(636) 898-0888 Toll Free: (877) 456-2900
Every interesting city has its quintessential defining aspects — the music that’s popular there, the art scene, the outdoor activities, etc. But nothing seems to define a place more than its food culture. In St. Louis, there are several classic foods that are specific to the city and definitely worth sampling. Read on for some of the exclusive tastes and specialties that you can find while exploring the Gateway City:
The first classic dish you need to try in St. Louis is their toasted ravioli. This twist on the Italian dish began on The Hill and is a deep-fried take on the original. The defining factor is that these meat or cheese-filled ravioli are never boiled, and instead are breaded and deep fried. There are two restaurants on The Hill that claim fame for the dish: Charlie Gitto’s and Mama Campisi’s. Today in St. Louis, you can sample this delicious dish at several locations. A couple favorites are Lombardo's Trattoria, where the ravioli are handmade and shaped like half-moons, and Mama Toscano’s Ravioli, where Nick Toscano and his family have been serving this specialty since the 1940s.
Another savory classic in St. Louis is the pork steak. Cut from a pork shoulder, this slow-cooked and tender barbecue specialty is layered with delicious tomato-based BBQ sauce. Your best bet is to attend a BBQ at the home of a St. Louisan to try this, since many of the restaurants don’t serve pork steaks in this traditional way; but there are a couple places in the city where you can experience this delicious classic — at Gamlin Whiskey House you can order their 24oz "Joe's Backyard Pork Steak" and at Smoki O’s Barbeque where they’ve been serving slow-cooked barbecue since 1997.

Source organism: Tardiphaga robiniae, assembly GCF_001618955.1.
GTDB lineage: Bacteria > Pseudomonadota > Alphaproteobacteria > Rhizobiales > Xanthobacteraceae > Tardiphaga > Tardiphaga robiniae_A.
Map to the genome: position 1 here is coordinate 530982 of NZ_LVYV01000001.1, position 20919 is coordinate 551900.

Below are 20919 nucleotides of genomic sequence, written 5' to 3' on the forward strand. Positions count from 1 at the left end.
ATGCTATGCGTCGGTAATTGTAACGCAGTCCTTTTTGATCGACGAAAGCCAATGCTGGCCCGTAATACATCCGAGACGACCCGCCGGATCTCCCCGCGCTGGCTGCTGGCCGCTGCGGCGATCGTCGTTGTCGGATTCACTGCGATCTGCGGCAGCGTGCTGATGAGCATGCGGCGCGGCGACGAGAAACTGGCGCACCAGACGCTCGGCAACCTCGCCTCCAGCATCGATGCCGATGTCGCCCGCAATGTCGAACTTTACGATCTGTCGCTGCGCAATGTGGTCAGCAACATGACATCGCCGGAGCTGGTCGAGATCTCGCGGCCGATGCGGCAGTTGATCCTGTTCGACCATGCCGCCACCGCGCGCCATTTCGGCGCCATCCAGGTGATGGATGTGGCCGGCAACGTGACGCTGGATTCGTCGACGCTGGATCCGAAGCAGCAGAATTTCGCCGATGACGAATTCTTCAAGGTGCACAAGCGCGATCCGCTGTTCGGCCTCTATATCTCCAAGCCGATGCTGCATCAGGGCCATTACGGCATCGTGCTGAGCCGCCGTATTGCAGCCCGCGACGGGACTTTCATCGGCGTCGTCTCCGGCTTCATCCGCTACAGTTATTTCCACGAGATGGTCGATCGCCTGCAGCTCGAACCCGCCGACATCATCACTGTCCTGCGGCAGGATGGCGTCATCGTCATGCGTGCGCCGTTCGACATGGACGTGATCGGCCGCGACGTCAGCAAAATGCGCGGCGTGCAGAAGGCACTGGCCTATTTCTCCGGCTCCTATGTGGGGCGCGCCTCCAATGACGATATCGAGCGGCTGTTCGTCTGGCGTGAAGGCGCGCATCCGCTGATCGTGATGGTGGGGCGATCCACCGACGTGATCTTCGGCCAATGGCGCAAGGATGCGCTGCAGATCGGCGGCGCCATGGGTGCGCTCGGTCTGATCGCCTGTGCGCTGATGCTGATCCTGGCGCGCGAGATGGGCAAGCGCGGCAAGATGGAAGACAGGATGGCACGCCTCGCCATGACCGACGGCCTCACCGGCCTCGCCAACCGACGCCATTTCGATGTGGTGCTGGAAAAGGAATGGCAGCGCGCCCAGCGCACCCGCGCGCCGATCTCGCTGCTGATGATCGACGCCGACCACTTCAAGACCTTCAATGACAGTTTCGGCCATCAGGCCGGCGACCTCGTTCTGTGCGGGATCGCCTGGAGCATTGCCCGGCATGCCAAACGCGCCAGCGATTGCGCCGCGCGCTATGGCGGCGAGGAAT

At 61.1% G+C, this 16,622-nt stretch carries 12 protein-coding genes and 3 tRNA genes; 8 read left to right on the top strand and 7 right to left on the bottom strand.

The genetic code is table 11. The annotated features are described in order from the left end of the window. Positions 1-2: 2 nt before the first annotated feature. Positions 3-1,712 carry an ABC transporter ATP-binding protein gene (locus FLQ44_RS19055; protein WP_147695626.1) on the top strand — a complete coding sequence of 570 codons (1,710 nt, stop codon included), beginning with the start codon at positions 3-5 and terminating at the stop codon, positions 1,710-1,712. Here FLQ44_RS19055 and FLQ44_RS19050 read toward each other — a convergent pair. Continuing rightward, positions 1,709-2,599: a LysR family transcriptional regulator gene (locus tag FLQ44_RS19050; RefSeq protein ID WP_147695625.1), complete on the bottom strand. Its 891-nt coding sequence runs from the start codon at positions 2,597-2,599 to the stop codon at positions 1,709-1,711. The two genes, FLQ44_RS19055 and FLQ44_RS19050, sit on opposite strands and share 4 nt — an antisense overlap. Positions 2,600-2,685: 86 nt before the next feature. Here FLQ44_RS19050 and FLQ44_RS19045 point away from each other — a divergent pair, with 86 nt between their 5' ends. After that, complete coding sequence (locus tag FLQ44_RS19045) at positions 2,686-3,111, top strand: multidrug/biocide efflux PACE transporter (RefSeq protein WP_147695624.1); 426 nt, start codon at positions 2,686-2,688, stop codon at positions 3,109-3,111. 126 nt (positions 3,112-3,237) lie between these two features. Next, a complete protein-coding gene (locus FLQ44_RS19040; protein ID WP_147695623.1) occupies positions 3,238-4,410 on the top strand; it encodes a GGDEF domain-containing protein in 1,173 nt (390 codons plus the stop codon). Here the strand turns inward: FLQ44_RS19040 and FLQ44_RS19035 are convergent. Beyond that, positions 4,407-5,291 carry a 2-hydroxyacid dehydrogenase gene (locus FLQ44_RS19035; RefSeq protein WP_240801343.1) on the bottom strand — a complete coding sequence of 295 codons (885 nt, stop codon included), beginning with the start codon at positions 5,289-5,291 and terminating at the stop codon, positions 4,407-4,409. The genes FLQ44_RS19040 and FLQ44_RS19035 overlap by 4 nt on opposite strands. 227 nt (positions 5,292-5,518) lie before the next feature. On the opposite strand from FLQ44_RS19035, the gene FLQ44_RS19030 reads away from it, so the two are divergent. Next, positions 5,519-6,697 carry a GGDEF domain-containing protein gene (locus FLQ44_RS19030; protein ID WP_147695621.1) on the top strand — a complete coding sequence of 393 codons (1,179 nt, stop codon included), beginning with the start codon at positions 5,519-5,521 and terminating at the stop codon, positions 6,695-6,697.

St. Paul Sandwich
Don’t let the name fool you — this sandwich is a St. Louis original. It’s named after the hometown of the man who invented the dish, who was from St. Paul Minnesota. It starts with an egg foo young patty (cooked with white onion and mung bean sprouts) which is then topped with white onion slices, pickles, lettuce, tomato and mayonnaise. You can also choose a meat to add to the egg foo young patty — chicken, pork, beef or even shrimp. All of these components are settled between slices of white bread. While there are plenty of restaurants creating upscale versions of this simple sandwich, you need only walk into a casual Chinese takeout restaurant to try the original. If you’re interested in mixing it up, visit the Rice House in Florissant, and order their “Angry Bird St. Paul”, where they add jumbo chicken, jalapenos, cajun spices, muenster cheese, and serve it up on texas toast.
Gooey Butter Cake
This sweet treat is said to have originated from an accident in the kitchen — a German baker in the 1930s mistakenly doubled the butter in a regular yellow cake recipe and created what has come to be an authentic St. Louis dessert. This gooey cake comes in the traditional flavor as well as many different varieties, all dusted with powdered sugar. At Gooey Louie, you can try the classic version and other flavors like chocolate chip or raspberry. At Park Avenue Coffee locations, they have about 12 varieties in store to choose from, and many more that you can special order online.
The St. Louis Slinger
This last dish is known for being the top hangover cure in the Gateway City. After a long night of indulging, many of the college students will head to the nearest diner and recover with the Slinger — a plate consisting of a hamburger patty topped with eggs, hash browns, chili, and shredded cheese. This hearty dish can be found at the Courtesy Diner, the “home of the St. Louis Slinger”, open 24 hours a day. Whether you’ve over-indulged or are just looking for a filling breakfast, head over to give it a try.
There are a few specialties you just can’t pass up experiencing when in St. Louis. Rooted in the traditions of the area, they give visitors and residents a real sense of the unique food culture in the Gateway City. Give one (or all) of these a try, and see why these quintessential dishes are still popular today.